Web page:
Fund variable-time software, maybe with “countermeasures” that make the timings difficult for researchers to analyze but that are still breakable with our computer resources. Continue expressing skepticism that constant time is needed. e.g. 2012 Mowery–Keelveedhi– Shacham “Are AES x86 cache timing attacks still feasible?”, unfortunately shredded by 2014 Irazoqui–Inci–Eisenbarth–Sunar “Wait a minute! A fast, cross-VM attack on AES”.
What if terrorists Alice and Bob use a different cipher for which constant-time implementations are simple and fast? Yikes! Don’t standardize that cipher. e.g. choose Rijndael as AES, not higher-security Serpent. Watch out for any subsequent standardization efforts. Discourage use of the cipher. Pretend that standardization is a guarantee of security while anything non-standard has questionable security.
Padding oracles 1998 Bleichenbacher: Decrypt SSL RSA ciphertext by observing server responses 6 to ≈10 variants of ciphertext. SSL first inverts RSA, then checks for “PKCS padding” (which many forgeries have). Subsequent processing applies more serious integrity checks. Server responses reveal pattern of PKCS forgeries; pattern reveals plaintext.
Design cryptographic systems so that forgeries are sent through as much processing as possible. e.g. Design SSL to decrypt and check padding before checking a serious MAC. Broken by padding-oracle attacks such as BEAST and POODLE. e.g. Design “encrypt-only” IPsec options. Broken by 2006 Paterson–Yau for Linux and 2007 Degabriele–Paterson for RFCs.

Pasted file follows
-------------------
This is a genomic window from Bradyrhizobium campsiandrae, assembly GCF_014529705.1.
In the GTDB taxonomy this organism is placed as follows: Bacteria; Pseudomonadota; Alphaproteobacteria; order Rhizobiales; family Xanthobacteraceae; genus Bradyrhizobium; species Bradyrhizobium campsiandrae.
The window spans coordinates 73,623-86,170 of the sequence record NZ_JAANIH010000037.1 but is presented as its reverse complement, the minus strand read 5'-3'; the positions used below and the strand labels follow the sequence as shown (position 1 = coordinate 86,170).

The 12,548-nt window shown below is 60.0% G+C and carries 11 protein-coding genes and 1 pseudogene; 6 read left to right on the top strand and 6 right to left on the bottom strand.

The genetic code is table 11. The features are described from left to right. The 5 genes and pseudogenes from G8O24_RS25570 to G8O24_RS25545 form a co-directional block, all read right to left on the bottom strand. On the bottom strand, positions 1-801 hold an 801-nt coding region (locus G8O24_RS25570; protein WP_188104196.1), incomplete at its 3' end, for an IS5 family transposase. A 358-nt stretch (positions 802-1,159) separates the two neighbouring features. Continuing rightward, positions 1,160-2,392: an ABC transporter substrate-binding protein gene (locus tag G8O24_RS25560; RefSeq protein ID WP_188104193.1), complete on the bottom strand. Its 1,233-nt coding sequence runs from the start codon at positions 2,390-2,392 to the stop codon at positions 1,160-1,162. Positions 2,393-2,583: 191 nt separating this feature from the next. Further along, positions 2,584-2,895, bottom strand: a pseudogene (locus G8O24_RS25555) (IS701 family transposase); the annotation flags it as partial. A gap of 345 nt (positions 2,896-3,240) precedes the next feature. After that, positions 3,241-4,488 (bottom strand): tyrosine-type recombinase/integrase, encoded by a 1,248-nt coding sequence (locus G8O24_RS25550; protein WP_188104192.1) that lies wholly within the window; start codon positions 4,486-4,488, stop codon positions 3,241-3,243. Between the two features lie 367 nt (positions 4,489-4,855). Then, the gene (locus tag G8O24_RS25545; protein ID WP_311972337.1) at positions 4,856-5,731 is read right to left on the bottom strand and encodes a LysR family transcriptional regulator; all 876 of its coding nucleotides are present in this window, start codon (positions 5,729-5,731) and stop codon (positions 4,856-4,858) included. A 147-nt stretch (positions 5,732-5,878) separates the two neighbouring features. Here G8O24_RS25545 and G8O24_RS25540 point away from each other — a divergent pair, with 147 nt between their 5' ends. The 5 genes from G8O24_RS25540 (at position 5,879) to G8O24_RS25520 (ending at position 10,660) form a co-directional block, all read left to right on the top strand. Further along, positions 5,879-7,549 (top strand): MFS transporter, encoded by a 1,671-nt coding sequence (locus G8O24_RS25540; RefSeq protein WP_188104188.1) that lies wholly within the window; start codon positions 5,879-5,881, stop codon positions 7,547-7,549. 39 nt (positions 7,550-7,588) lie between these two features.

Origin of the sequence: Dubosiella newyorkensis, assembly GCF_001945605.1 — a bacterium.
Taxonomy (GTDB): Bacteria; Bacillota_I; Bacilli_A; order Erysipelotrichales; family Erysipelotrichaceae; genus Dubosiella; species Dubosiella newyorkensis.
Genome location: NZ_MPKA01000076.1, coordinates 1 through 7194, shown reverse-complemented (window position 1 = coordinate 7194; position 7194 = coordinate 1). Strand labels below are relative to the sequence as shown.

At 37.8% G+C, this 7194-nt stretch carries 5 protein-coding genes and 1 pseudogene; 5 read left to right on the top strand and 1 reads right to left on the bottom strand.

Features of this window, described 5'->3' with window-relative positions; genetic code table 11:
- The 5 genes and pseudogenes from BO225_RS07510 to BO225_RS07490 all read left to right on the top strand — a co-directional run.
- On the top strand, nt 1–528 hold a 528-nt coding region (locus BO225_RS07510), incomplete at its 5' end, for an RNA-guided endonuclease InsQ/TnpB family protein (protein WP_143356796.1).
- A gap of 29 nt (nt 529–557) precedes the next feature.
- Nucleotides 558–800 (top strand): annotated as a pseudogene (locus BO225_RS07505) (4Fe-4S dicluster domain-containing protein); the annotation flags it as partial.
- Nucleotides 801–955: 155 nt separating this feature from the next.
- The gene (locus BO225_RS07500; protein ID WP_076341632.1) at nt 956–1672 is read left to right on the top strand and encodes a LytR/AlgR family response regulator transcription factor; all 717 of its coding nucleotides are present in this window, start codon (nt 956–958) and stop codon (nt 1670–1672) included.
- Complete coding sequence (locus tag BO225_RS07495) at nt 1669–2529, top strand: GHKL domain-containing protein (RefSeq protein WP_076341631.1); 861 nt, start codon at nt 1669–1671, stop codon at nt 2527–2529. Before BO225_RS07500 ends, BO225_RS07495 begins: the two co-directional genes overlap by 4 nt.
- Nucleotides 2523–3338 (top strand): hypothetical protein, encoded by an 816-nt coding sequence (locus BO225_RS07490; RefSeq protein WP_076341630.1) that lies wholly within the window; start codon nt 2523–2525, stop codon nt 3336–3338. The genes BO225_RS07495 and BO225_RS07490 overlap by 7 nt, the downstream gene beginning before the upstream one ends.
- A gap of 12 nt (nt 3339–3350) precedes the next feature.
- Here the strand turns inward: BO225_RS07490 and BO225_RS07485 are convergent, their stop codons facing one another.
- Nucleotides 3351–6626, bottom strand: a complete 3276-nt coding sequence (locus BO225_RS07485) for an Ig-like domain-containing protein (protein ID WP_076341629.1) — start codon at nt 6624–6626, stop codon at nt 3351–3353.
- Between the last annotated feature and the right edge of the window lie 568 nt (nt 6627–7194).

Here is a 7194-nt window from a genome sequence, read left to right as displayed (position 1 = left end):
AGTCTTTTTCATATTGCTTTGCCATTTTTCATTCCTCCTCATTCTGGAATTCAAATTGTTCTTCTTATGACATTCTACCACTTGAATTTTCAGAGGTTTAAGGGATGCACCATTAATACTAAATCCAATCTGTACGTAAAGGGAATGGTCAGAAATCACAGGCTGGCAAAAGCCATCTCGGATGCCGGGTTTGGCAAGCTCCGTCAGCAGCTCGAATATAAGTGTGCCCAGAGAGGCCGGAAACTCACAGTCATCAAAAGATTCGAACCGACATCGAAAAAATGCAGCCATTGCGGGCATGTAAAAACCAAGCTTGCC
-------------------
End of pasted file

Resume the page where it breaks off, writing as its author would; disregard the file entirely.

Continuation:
1995 Goldberg–Wagner: Netscape SSL keys had <50 bits of entropy. 2008 Bello: Debian/Ubuntu OpenSSL keys for years had <20 bits of entropy. 2012 Lenstra–Hughes–Augier–Bos–Kleinjung–Wachter and 2012 Heninger–Durumeric–Wustrow–Halderman broke the RSA public keys for 0.5% of all SSL servers. The primes had so little randomness that they collided.
Make randomness-generation code extremely difficult to audit. Have each application maintain its own RNG “for speed”. Maintain separate RNG code for each application. “For simplicity” build this RNG in ad-hoc ways from the inputs conveniently available to that application. Pay people to use backdoored RNGs such as Dual EC. Claim “provable security”.